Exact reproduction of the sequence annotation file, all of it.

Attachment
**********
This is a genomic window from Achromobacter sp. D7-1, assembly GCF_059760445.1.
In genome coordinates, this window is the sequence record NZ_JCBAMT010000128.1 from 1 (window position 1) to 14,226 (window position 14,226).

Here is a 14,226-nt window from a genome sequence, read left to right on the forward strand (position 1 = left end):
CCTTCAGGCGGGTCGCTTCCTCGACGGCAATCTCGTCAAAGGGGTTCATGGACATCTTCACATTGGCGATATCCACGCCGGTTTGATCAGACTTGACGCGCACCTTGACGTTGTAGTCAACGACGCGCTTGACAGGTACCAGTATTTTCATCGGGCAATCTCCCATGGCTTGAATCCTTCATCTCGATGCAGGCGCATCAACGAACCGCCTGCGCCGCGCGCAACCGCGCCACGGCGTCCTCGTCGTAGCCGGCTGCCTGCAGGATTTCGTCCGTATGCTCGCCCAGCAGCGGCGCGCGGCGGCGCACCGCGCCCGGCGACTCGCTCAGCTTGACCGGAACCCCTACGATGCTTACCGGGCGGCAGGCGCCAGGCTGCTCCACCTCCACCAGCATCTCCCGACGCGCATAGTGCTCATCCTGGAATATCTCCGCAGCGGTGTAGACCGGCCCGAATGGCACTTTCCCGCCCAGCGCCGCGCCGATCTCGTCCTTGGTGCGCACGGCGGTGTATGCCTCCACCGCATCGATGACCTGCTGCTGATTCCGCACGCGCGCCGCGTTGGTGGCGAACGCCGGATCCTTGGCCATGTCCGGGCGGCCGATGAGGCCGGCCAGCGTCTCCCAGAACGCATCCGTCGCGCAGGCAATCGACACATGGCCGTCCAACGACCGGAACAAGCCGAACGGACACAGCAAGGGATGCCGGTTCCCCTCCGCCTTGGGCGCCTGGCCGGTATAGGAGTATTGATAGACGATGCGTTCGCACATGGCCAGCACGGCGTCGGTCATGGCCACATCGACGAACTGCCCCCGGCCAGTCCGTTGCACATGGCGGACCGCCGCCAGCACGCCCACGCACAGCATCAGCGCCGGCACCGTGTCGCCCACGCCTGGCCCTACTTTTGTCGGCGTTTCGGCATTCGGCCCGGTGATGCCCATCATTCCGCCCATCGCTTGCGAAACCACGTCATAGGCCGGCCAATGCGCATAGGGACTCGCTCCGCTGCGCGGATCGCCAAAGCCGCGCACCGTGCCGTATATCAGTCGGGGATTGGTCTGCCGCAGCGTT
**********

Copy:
This is a genomic window from Achromobacter sp. D7-1, assembly GCF_059760445.1.
In genome coordinates, this window is the sequence record NZ_JCBAMT010000128.1 from 1 (window position 1) to 14,226 (window position 14,226).

Here is a 14,226-nt window from a genome sequence, read left to right on the forward strand (position 1 = left end):
CCTTCAGGCGGGTCGCTTCCTCGACGGCAATCTCGTCAAAGGGGTTCATGGACATCTTCACATTGGCGATATCCACGCCGGTTTGATCAGACTTGACGCGCACCTTGACGTTGTAGTCAACGACGCGCTTGACAGGTACCAGTATTTTCATCGGGCAATCTCCCATGGCTTGAATCCTTCATCTCGATGCAGGCGCATCAACGAACCGCCTGCGCCGCGCGCAACCGCGCCACGGCGTCCTCGTCGTAGCCGGCTGCCTGCAGGATTTCGTCCGTATGCTCGCCCAGCAGCGGCGCGCGGCGGCGCACCGCGCCCGGCGACTCGCTCAGCTTGACCGGAACCCCTACGATGCTTACCGGGCGGCAGGCGCCAGGCTGCTCCACCTCCACCAGCATCTCCCGACGCGCATAGTGCTCATCCTGGAATATCTCCGCAGCGGTGTAGACCGGCCCGAATGGCACTTTCCCGCCCAGCGCCGCGCCGATCTCGTCCTTGGTGCGCACGGCGGTGTATGCCTCCACCGCATCGATGACCTGCTGCTGATTCCGCACGCGCGCCGCGTTGGTGGCGAACGCCGGATCCTTGGCCATGTCCGGGCGGCCGATGAGGCCGGCCAGCGTCTCCCAGAACGCATCCGTCGCGCAGGCAATCGACACATGGCCGTCCAACGACCGGAACAAGCCGAACGGACACAGCAAGGGATGCCGGTTCCCCTCCGCCTTGGGCGCCTGGCCGGTATAGGAGTATTGATAGACGATGCGTTCGCACATGGCCAGCACGGCGTCGGTCATGGCCACATCGACGAACTGCCCCCGGCCAGTCCGTTGCACATGGCGGACCGCCGCCAGCACGCCCACGCACAGCATCAGCGCCGGCACCGTGTCGCCCACGCCTGGCCCTACTTTTGTCGGCGTTTCGGCATTCGGCCCGGTGATGCCCATCATTCCGCCCATCGCTTGCGAAACCACGTCATAGGCCGGCCAATGCGCATAGGGACTCGCTCCGCTGCGCGGATCGCCAAAGCCGCGCACCGTGCCGTATATCAGTCGGGGATTGGTCTGCCGCAGCGTT